NorQuest College – Singhmar Centre for Learning
Transforming campus and the student experience
NorQuest College has been an important post-secondary institution in Edmonton since the 1960s. Their student population is diverse with over 100 languages spoken on campus across dozens of full-time and part-time programs. They needed a space that reflects their inclusive and student-centred philosophy. As the first new building for NorQuest in almost 50 years, Singhmar Centre for Learning is transformational. It gives students a true college experience, and advances NorQuest’s technology and program options. It’s a huge step forward for NorQuest College and a catalyst for growth around their downtown Edmonton campus.
- Edmonton, AB
- 242,188 sq ft
- NorQuest College
- Sustainability LEED® Gold certified
PCL Construction Management Inc.
- DIALOG Services
Planning & Urban Design
The design offers a collegial character and integrates NorQuest’s downtown campus with Capital Boulevard and the surrounding community. The entry location was coordinated with the Capital Boulevard street improvements, aligning the major pedestrian crossing with the doors. The landscape site design provides a warm welcome to the campus and encourages social interaction. The overall landscape architecture approach is to create outdoor places that serve the needs of the campus community.
The two-storey entry lobby welcomes people to campus and connects with NorQuest’s existing Heritage Tower. The 10m cantilevered roof opens the space and draws people towards the building. The spacious corridor allows easy movement between the two buildings, and also connects to the mechanical and electrical building facilities in Heritage Tower for a more energy efficient campus. The head-end systems of Heritage Tower were redesigned to free up heating, cooling, and emergency power capacity to serve the new Learning Centre, saving energy and cost.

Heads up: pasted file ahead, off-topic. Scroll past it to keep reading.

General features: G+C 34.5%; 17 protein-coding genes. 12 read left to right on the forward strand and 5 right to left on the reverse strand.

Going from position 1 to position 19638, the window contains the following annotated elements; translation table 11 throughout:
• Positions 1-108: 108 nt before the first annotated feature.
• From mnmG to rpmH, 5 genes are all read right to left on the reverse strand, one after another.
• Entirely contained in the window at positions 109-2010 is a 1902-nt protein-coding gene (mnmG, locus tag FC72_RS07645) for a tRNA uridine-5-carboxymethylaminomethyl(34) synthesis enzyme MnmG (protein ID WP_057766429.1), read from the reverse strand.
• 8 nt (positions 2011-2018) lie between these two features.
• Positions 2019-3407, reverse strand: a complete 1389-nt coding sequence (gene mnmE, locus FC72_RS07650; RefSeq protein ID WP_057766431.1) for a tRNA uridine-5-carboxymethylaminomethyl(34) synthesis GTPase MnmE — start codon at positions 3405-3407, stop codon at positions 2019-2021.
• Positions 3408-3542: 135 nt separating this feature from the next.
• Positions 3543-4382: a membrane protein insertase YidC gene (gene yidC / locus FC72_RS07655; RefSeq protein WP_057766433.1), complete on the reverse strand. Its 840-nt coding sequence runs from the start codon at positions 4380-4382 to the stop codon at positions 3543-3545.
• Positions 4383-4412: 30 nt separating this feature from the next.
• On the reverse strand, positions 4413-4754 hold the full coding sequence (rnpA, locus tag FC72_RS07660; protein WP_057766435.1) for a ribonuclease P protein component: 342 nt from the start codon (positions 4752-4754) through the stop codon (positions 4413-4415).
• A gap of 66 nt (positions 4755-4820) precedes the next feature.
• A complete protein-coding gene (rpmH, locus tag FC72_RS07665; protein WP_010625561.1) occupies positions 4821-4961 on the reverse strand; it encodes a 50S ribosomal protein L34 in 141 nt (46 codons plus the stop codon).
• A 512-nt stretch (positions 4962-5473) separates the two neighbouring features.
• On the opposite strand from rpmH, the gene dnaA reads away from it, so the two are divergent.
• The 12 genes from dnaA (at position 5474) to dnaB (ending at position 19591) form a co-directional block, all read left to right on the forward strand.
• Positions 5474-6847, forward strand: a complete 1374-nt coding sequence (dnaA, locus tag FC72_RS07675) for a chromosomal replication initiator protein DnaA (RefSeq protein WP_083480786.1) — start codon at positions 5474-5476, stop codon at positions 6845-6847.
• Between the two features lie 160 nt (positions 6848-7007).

The evening sun shining in from the west can produce a large amount of heat within the building. To mitigate this, a dynamic buffer zone is designed on the west side of the building. Fans inside the buffer zone turn on at low and high speeds to exhaust hot air from the space, thus lowering the amount of heat entering classrooms. Motorized dampers open in conjunction with the operation of the fans.
The V-shaped ceiling profile is designed to improve the natural illumination at the floor level by deflecting daylight penetrating through the north and south clerestorey windows down to the floor level. The angle of the V-shape was studied and specifically chosen to maximize this. Using the atrium ceiling as a ‘daylight illuminance reflector’ has influenced designs on other projects as an efficient method to illuminate these types of spaces.
NorQuest College asked the design team to encourage people to make better use of the stairs. The solution was to make the stairs more prominent and create a more engaging experience with a sculptural feature stair as a focal point of the Central Atrium. Visibility and access to daylight helps encourage people to take the stairs. Even the building’s corner stairwells are wide and have windows so people never feel cramped while moving around in the building.
The materials of the building continue the themes of reinterpretation and openness. A light-coloured precast concrete is on the exterior at vertical circulation nodes and the mechanical penthouse to compliment the form and materiality of the existing Heritage Tower. Exposed cast-in-place concrete is found indoors. Clear glazing, anodized metal panels and dark grey zinc panels are used to contrast the heavier precast panels. Warm wood clad elements both outside and inside accentuate key features of the building.
Coloured classroom entry walls, precast concrete benches and locker banks are framed by the exposed concrete columns, and a floating acoustical ceiling. Each level of Singhmar Centre for Learning has its own colour identity, purposefully placed at classroom entrances and throughout student services.